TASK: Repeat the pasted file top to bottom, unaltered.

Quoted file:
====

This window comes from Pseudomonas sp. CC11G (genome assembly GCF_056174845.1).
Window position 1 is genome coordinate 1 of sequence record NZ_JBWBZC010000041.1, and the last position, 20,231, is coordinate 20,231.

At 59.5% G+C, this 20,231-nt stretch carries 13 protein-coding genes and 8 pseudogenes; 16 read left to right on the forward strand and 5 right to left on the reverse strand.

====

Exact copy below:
This window comes from Pseudomonas sp. CC11G (genome assembly GCF_056174845.1).
Window position 1 is genome coordinate 1 of sequence record NZ_JBWBZC010000041.1, and the last position, 20,231, is coordinate 20,231.

At 59.5% G+C, this 20,231-nt stretch carries 13 protein-coding genes and 8 pseudogenes; 16 read left to right on the forward strand and 5 right to left on the reverse strand.